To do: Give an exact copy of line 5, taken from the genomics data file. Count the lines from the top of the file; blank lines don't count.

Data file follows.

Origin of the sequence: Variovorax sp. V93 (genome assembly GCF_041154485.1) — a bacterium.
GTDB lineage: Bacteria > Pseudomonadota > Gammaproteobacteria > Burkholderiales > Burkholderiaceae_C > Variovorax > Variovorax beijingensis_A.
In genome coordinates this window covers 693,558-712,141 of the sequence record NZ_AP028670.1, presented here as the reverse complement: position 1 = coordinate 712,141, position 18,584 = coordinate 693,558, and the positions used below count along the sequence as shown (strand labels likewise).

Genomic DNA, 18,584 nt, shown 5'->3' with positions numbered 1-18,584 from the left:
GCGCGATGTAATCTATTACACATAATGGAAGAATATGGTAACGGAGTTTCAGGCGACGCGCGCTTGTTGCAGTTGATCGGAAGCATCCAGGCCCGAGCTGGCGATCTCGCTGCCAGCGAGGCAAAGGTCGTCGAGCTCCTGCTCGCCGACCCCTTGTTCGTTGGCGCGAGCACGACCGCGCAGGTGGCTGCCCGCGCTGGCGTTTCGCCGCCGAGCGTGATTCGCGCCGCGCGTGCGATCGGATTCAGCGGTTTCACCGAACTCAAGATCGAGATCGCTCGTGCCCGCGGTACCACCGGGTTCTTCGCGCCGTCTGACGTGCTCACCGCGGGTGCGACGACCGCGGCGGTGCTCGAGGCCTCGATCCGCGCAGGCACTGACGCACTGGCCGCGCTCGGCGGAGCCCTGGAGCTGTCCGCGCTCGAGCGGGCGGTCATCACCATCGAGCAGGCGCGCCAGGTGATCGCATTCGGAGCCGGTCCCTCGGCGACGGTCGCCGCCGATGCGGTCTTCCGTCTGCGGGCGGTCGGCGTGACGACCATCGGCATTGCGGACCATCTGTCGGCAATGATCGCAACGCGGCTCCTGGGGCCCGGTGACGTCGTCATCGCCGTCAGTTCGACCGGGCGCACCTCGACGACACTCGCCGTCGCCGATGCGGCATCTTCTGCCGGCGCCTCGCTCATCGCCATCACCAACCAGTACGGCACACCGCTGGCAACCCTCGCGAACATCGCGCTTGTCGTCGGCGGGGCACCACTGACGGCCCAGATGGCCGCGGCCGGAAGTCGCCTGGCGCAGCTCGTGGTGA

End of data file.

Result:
GCGCGATGTAATCTATTACACATAATGGAAGAATATGGTAACGGAGTTTCAGGCGACGCGCGCTTGTTGCAGTTGATCGGAAGCATCCAGGCCCGAGCTGGCGATCTCGCTGCCAGCGAGGCAAAGGTCGTCGAGCTCCTGCTCGCCGACCCCTTGTTCGTTGGCGCGAGCACGACCGCGCAGGTGGCTGCCCGCGCTGGCGTTTCGCCGCCGAGCGTGATTCGCGCCGCGCGTGCGATCGGATTCAGCGGTTTCACCGAACTCAAGATCGAGATCGCTCGTGCCCGCGGTACCACCGGGTTCTTCGCGCCGTCTGACGTGCTCACCGCGGGTGCGACGACCGCGGCGGTGCTCGAGGCCTCGATCCGCGCAGGCACTGACGCACTGGCCGCGCTCGGCGGAGCCCTGGAGCTGTCCGCGCTCGAGCGGGCGGTCATCACCATCGAGCAGGCGCGCCAGGTGATCGCATTCGGAGCCGGTCCCTCGGCGACGGTCGCCGCCGATGCGGTCTTCCGTCTGCGGGCGGTCGGCGTGACGACCATCGGCATTGCGGACCATCTGTCGGCAATGATCGCAACGCGGCTCCTGGGGCCCGGTGACGTCGTCATCGCCGTCAGTTCGACCGGGCGCACCTCGACGACACTCGCCGTCGCCGATGCGGCATCTTCTGCCGGCGCCTCGCTCATCGCCATCACCAACCAGTACGGCACACCGCTGGCAACCCTCGCGAACATCGCGCTTGTCGTCGGCGGGGCACCACTGACGGCCCAGATGGCCGCGGCCGGAAGTCGCCTGGCGCAGCTCGTGGTGA